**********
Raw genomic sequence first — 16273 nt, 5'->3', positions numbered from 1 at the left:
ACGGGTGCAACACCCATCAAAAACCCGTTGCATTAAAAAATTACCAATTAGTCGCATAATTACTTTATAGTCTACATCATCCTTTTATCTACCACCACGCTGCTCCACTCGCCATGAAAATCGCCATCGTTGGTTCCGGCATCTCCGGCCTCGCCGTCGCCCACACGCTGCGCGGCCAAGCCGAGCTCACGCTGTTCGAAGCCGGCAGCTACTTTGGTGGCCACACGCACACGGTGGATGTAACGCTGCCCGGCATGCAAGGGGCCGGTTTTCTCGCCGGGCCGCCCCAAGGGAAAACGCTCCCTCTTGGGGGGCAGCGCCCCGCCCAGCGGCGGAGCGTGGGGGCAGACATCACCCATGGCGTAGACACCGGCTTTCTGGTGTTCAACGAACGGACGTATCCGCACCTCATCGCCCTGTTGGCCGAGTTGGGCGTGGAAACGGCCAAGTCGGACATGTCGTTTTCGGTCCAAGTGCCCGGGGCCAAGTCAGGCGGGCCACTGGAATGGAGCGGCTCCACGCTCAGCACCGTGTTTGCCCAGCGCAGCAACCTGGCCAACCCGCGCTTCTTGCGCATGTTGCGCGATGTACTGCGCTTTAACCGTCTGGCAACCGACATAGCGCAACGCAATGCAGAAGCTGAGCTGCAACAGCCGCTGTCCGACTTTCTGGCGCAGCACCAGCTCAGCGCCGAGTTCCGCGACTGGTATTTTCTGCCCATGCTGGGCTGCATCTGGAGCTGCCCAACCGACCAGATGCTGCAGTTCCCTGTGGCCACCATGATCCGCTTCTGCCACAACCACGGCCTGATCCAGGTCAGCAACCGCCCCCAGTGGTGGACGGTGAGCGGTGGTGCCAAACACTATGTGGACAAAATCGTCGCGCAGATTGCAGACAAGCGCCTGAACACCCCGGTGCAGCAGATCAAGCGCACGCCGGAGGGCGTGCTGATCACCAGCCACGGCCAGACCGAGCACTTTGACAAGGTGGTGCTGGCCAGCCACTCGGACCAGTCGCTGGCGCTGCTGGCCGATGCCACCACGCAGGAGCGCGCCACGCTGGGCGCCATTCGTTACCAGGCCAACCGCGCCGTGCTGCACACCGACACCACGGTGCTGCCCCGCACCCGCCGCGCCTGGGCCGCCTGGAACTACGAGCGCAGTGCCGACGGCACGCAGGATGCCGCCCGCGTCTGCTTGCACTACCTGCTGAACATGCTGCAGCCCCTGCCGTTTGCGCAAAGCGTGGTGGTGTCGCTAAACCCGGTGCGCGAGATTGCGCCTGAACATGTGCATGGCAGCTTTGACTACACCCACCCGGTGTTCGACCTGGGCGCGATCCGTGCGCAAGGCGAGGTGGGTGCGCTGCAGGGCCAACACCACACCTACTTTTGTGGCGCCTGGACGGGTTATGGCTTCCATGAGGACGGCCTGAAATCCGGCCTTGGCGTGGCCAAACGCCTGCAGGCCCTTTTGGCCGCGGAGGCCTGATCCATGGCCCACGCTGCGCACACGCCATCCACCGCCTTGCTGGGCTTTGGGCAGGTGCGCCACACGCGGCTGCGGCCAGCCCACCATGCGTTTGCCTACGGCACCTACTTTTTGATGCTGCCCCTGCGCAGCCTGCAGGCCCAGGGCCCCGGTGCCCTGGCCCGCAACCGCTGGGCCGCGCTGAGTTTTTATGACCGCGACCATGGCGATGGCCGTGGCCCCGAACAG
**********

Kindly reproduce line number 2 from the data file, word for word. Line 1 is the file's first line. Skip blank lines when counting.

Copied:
ACGGGTGCAACACCCATCAAAAACCCGTTGCATTAAAAAATTACCAATTAGTCGCATAATTACTTTATAGTCTACATCATCCTTTTATCTACCACCACGCTGCTCCACTCGCCATGAAAATCGCCATCGTTGGTTCCGGCATCTCCGGCCTCGCCGTCGCCCACACGCTGCGCGGCCAAGCCGAGCTCACGCTGTTCGAAGCCGGCAGCTACTTTGGTGGCCACACGCACACGGTGGATGTAACGCTGCCCGGCATGCAAGGGGCCGGTTTTCTCGCCGGGCCGCCCCAAGGGAAAACGCTCCCTCTTGGGGGGCAGCGCCCCGCCCAGCGGCGGAGCGTGGGGGCAGACATCACCCATGGCGTAGACACCGGCTTTCTGGTGTTCAACGAACGGACGTATCCGCACCTCATCGCCCTGTTGGCCGAGTTGGGCGTGGAAACGGCCAAGTCGGACATGTCGTTTTCGGTCCAAGTGCCCGGGGCCAAGTCAGGCGGGCCACTGGAATGGAGCGGCTCCACGCTCAGCACCGTGTTTGCCCAGCGCAGCAACCTGGCCAACCCGCGCTTCTTGCGCATGTTGCGCGATGTACTGCGCTTTAACCGTCTGGCAACCGACATAGCGCAACGCAATGCAGAAGCTGAGCTGCAACAGCCGCTGTCCGACTTTCTGGCGCAGCACCAGCTCAGCGCCGAGTTCCGCGACTGGTATTTTCTGCCCATGCTGGGCTGCATCTGGAGCTGCCCAACCGACCAGATGCTGCAGTTCCCTGTGGCCACCATGATCCGCTTCTGCCACAACCACGGCCTGATCCAGGTCAGCAACCGCCCCCAGTGGTGGACGGTGAGCGGTGGTGCCAAACACTATGTGGACAAAATCGTCGCGCAGATTGCAGACAAGCGCCTGAACACCCCGGTGCAGCAGATCAAGCGCACGCCGGAGGGCGTGCTGATCACCAGCCACGGCCAGACCGAGCACTTTGACAAGGTGGTGCTGGCCAGCCACTCGGACCAGTCGCTGGCGCTGCTGGCCGATGCCACCACGCAGGAGCGCGCCACGCTGGGCGCCATTCGTTACCAGGCCAACCGCGCCGTGCTGCACACCGACACCACGGTGCTGCCCCGCACCCGCCGCGCCTGGGCCGCCTGGAACTACGAGCGCAGTGCCGACGGCACGCAGGATGCCGCCCGCGTCTGCTTGCACTACCTGCTGAACATGCTGCAGCCCCTGCCGTTTGCGCAAAGCGTGGTGGTGTCGCTAAACCCGGTGCGCGAGATTGCGCCTGAACATGTGCATGGCAGCTTTGACTACACCCACCCGGTGTTCGACCTGGGCGCGATCCGTGCGCAAGGCGAGGTGGGTGCGCTGCAGGGCCAACACCACACCTACTTTTGTGGCGCCTGGACGGGTTATGGCTTCCATGAGGACGGCCTGAAATCCGGCCTTGGCGTGGCCAAACGCCTGCAGGCCCTTTTGGCCGCGGAGGCCTGATCCATGGCCCACGCTGCGCACACGCCATCCACCGCCTTGCTGGGCTTTGGGCAGGTGCGCCACACGCGGCTGCGGCCAGCCCACCATGCGTTTGCCTACGGCACCTACTTTTTGATGCTGCCCCTGCGCAGCCTGCAGGCCCAGGGCCCCGGTGCCCTGGCCCGCAACCGCTGGGCCGCGCTGAGTTTTTATGACCGCGACCATGGCGATGGCCGTGGCCCCGAACAG